The support survivors of sexual assault receive from the people they love and trust can be invaluable to their ability to cope with and heal from sexual assault. Following are some helpful suggestions
Allow your friend to talk about what happened and control the direction of the conversation. Do not ask a lot of questions or focus on the attack itself, but rather on how he or she is handling the trauma.
Listen without giving advice or trying to “fix” things
When we care for someone, we often try to give advice, solve their problems or fix things for them. While it comes from a place of caring, our instinct to try to problem-solve or give advice can sometimes leave a survivor feeling as though their emotions are being dismissed. Sometimes, the issues a survivor is having will not feel fixable to them or to you, and it’s much more helpful to just be there to listen to whatever a survivor wants to share with you.
Let the survivor have control
Allow survivors to make decisions for themselves and assure them that their decisions are supported. You don’t have to agree with their decisions but it is important to give them the authority to decide how they will handle things.
It is important that the survivor knows you believe what happened.
Normalise a survivor’s feelings
Every survivor will react to their experience differently. Survivors may experience many upsetting, conflicting, confusing feelings after an assault. Survivors often re-experience the event through flashbacks, may feel on-edge all the time, or may be prone to sudden outbursts, which can feel especially upsetting and leave a survivor feeling even more disempowered. Some survivors may blame themselves for and feel frustrated by these intense feelings, and it’s important to remind a survivor these feelings and responses are out of their control and are the body’s way of responding to a traumatic event. Something helpful you could say would be, “You are having a normal response to an abnormal situation.”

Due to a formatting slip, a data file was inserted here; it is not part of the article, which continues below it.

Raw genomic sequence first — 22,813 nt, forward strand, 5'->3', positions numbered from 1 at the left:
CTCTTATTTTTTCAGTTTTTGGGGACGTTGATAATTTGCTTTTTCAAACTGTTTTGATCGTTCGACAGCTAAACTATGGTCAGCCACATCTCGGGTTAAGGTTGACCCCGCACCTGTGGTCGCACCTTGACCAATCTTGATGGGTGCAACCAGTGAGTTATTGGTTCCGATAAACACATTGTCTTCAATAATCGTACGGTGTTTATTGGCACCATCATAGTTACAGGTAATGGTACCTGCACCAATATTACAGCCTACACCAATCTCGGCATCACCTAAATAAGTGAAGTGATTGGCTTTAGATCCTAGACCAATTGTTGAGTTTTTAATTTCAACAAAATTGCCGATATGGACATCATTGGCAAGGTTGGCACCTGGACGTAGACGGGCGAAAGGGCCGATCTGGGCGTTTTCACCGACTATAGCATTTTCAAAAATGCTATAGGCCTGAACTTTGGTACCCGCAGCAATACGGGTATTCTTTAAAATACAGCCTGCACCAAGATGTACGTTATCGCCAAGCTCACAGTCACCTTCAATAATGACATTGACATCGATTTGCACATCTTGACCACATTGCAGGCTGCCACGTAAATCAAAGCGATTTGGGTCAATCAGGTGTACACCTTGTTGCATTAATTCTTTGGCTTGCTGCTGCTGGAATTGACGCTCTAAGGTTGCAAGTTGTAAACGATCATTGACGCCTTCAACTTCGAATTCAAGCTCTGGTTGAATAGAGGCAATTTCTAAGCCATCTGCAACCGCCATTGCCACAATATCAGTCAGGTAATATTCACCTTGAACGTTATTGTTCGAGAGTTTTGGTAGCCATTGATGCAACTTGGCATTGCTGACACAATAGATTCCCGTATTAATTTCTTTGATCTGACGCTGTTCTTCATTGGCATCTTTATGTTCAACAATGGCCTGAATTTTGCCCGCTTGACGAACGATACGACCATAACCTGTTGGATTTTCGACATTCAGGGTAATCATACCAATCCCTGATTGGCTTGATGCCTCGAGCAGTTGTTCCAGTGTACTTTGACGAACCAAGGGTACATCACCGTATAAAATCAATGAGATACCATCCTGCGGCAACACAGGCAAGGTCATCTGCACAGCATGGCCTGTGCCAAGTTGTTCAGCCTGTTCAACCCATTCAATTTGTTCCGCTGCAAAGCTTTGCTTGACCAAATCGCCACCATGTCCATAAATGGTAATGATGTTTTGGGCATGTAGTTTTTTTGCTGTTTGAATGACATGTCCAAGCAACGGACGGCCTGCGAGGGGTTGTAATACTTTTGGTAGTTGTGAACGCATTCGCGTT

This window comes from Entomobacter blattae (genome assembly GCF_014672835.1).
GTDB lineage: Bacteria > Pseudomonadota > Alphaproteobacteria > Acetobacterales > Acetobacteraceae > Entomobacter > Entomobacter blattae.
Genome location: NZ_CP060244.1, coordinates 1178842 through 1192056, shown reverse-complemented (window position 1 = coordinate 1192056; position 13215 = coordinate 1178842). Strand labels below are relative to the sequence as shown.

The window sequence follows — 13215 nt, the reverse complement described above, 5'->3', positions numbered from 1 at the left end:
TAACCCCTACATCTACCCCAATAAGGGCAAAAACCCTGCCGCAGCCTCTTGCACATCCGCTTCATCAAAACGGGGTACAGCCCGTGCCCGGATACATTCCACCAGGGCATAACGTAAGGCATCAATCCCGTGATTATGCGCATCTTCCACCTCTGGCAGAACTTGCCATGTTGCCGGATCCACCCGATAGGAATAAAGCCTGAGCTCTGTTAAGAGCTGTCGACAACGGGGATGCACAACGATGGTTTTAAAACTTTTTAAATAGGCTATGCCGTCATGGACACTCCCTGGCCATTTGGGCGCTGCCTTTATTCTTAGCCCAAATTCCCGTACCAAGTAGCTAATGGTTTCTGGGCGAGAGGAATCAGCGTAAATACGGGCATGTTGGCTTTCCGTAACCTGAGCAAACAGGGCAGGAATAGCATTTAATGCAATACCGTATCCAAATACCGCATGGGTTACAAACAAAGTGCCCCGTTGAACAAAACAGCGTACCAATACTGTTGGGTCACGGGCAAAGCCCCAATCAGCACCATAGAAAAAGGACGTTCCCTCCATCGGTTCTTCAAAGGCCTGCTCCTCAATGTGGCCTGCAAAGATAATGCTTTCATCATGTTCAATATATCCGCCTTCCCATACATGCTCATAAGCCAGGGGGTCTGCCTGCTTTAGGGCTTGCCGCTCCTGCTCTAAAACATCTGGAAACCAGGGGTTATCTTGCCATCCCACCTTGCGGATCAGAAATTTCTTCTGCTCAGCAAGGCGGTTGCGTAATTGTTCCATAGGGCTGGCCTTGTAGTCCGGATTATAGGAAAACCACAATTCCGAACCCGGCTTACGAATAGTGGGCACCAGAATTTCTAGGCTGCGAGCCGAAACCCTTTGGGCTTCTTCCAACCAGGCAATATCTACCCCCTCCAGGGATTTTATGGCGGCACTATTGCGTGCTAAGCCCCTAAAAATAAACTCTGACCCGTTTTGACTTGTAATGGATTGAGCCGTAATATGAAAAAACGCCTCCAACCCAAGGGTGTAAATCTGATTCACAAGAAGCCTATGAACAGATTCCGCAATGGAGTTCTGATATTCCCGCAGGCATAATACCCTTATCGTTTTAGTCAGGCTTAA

Provide unconditional support
It will help your friend to hear that they are not to blame for the assault. Regardless of an individual’s choices prior to the attack, no one ever asks to be or deserves to be raped or sexually assaulted.
Healing takes time, and every survivor copes with trauma differently. Don’t pressure or rush your friend to be “normal” or to “just move on.” Instead, reassure your friend that support will be available throughout the healing process, however long it may take.
Let the survivor know that help is available
If they are interested and open to receiving assistance, tell them about the Sexual Assault Crisis Line 1800 806 292 – 24/7 or offer to help find local services for them.
Some helpful statements include:
- I believe you.
- This is not your fault.
- I am so sorry that this happened.
- You did not deserve this.
- I am happy that you are safe and that you are here to talk with me.
- Thank you for being brave/comfortable enough to talk with me.
- How can I help you right now?
Supporting a survivor
Supporting a survivor can feel challenging for a number of reasons: you may be worried about upsetting the survivor, you may have other personal experience with this issue, or you may feel you don’t know what to say at all. The most important things you can do for a survivor are to listen, validate, ask how you can help, know where to refer a survivor for further help, listen without judgment, and care for yourself.
Make sure you are getting the support you need
Watching a friend or loved one work through the aftermath of a sexual assault can be an extremely difficult and painful experience. Common feelings of those supporting someone who has been assaulted include helplessness, frustration, anger and guilt. It can be helpful to talk with someone other than the survivor about these feelings.
Tip → You understandably may be experiencing discomfort, shock or uncertainty, and have a lot of questions. To respect the survivor’s discomfort and give yourself the space you need to process your own feelings, wait until you’re away from the survivor and call the Sexual Assault Crisis Line 1800 806 292 – 24/7 for free, confidential support.